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Baltimore Grand Prix: Downtown businesses rev up for racing event weekend
Baltimore GP course
Managers at the Pratt Street Alehouse tend to keep their expectations low for Labor Day weekend, typically a sleepy affair in the city.

But not this year.

Because the pub's outdoor dining patio sits just a few feet from Pratt Street, where open-wheeled racecars will speed past on their way around a 2-mile circuit in the inaugural Baltimore Grand Prix, managers are preparing for a full house — the kind of numbers generated by Opening Day for the Orioles or a Ravens-Steelers football game. We’re going to make as many opportunities for [customers] to be served as we can," said Greg Keating, general manager of the Alehouse. "Our goal is we get full and we stay full."

While downtown business managers say they have no way to gauge just how big a piece of Grand Prix business they can expect, many are gearing up for one of the busiest Labor Day weekends in memory, beefing up staffing, expanding hours, and offering race-day specials and promotions.

"If you have a three-day ticket and are from out of town, you will also go shopping, go to restaurants and to other attractions, before the race and during the races," said Tom Noonan, president and chief executive of the city's convention and tourism bureau.

"I really feel like it will take one of our weaker tourism weekends and turn it into the best tourism weekend of the summer," he said.

At the Hotel Monaco on North Charles Street, valet attendants dressed in pit-crew T-shirts will greet guests dropping off their cars. Managers at the 202-room hotel say they have only about 25 rooms left for the weekend. The hotel is promoting those rooms with a $329-per-night "Pit Crew" package that includes sports caps, checkered flags, water bottles and keepsake Matchbox cars — along with a deluxe room.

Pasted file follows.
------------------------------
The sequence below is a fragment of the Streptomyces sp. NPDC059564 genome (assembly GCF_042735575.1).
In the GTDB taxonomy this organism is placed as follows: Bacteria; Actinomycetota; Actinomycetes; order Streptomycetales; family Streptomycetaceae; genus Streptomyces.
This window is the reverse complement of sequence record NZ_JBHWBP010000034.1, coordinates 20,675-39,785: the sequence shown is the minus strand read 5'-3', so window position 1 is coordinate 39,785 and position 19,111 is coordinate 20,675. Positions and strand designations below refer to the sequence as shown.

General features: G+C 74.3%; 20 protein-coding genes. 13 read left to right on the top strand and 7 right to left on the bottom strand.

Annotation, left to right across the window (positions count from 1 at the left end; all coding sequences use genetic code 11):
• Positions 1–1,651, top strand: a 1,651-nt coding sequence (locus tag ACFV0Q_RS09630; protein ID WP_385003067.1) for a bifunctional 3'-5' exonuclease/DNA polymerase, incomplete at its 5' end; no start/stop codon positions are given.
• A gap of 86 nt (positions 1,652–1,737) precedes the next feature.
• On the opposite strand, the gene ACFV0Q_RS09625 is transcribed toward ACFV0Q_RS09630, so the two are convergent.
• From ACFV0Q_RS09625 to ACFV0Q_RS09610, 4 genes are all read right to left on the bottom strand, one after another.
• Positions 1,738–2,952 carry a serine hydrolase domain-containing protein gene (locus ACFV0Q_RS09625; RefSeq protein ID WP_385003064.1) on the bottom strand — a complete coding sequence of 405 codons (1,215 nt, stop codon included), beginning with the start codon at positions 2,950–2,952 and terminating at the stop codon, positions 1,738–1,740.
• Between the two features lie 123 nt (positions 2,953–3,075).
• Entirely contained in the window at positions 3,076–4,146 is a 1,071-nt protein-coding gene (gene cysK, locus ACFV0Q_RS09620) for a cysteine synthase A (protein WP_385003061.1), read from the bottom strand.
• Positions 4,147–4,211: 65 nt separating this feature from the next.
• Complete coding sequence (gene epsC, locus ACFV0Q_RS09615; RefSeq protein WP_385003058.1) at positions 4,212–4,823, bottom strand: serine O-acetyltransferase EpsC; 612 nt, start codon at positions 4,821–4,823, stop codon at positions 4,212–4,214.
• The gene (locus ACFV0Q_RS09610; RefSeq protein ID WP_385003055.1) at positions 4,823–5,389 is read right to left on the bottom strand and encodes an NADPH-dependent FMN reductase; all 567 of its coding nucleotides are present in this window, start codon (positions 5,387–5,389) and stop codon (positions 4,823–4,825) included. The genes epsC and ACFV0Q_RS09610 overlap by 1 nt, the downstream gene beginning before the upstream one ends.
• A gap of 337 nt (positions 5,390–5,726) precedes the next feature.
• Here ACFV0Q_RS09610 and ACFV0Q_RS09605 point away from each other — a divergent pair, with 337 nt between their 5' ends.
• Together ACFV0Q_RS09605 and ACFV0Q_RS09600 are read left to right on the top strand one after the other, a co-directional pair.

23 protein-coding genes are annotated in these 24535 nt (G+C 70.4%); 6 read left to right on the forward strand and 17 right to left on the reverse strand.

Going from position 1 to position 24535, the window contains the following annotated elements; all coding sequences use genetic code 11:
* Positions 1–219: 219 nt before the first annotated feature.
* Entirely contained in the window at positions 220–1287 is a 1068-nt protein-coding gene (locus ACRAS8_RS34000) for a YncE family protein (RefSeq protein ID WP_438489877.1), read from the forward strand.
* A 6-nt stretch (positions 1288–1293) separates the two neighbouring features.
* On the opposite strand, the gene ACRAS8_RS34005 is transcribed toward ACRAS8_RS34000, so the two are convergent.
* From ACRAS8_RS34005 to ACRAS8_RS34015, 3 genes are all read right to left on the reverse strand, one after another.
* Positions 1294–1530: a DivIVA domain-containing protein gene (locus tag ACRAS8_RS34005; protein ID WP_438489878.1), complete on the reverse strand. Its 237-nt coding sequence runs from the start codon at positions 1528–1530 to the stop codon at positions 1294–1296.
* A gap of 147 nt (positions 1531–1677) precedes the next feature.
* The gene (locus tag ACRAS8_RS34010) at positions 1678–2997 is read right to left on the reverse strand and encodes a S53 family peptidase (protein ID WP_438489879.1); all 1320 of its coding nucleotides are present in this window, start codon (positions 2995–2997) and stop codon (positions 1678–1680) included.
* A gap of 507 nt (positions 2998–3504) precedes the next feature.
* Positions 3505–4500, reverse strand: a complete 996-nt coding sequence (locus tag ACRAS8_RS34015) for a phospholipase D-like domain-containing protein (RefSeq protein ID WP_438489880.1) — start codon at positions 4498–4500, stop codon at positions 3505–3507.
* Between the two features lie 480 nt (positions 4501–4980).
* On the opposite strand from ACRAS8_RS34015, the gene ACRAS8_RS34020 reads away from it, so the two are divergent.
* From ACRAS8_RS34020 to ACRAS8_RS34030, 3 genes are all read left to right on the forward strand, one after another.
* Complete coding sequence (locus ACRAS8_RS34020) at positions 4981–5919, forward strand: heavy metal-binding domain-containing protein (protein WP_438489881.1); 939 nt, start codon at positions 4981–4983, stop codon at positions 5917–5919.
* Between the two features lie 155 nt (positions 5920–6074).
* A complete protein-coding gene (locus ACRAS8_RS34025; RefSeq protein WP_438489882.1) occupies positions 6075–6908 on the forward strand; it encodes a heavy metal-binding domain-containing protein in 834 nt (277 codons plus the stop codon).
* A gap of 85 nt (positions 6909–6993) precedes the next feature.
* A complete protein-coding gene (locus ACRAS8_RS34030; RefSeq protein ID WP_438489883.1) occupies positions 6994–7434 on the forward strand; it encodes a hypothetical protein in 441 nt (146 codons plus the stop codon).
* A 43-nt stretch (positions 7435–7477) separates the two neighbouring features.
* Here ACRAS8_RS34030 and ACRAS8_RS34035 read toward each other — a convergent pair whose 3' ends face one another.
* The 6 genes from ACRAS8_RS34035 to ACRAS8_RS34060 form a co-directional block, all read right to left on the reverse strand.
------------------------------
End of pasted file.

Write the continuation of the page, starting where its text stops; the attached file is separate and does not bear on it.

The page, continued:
In Little Italy, restaurateurs plan to close off most of South High Street to traffic on Friday and Saturday evenings and offer outdoor dining in the first "Race to Little Italy" festival.

And the Camden Pub on West Pratt Street is vying to become race-fan headquarters with specials such as $3 cans of Budweiser and Bud Light, the race's "official" beer, and $8.95 plates of pit ham, pit beef and pit turkey.

Pat Liberto, owner of Camden Pub, said he didn't know what to expect from the first running of the race.

"We know what they tell us, that it will bring in 100,000 people to the city," Liberto said. "Hopefully, it will mean a lot of cash. I'm expecting it to be an equivalent of three Ravens games. We're two blocks from part of the track, so I'm expecting to get my small piece of it."

While Mayor Stephanie Rawlings-Blake has championed the three-day event, not everyone has embraced it. Critics — including some of the mayor's challengers in next month's Democratic primary — have questioned the five-year commitment to an event that requires the city to spend $7.75 million to prepare the roads for an IndyCar race.

Much of that money comes from federal aid reserved for road projects. Other race infrastructure — grandstands and barriers — is being paid for by race organizers.

Critics also have complained about traffic tie-ups and tree removal for a sport that has met with mixed success in other cities.

Race organizers and city officials say the Baltimore Grand Prix should attract 110,000 to 120,000 fans over three days and generate $70 million in economic impact. So far, organizers say, at least 73,000 of 90,000 grandstand seats and 74 of 80 available grandstand suites have been sold.

"We're going to exceed our [attendance] target, which is 100,000," Jay Davidson, the president and chief executive of Baltimore Racing Development, said Monday.

He said those visitors should benefit downtown businesses: "That's what seems to happen at other venues, and there's no reason to believe it won't happen here as well."

At Pratt Street Alehouse, which sits in view of the start/finish line, managers plan to open a little-used building next door and offer seating at three outdoor patios.

"This will be a coveted space to be," said Keating, the general manager. He is planning extras such as outdoor grills, a Tiki bar and outdoor beer tubs. Baltimore Sun

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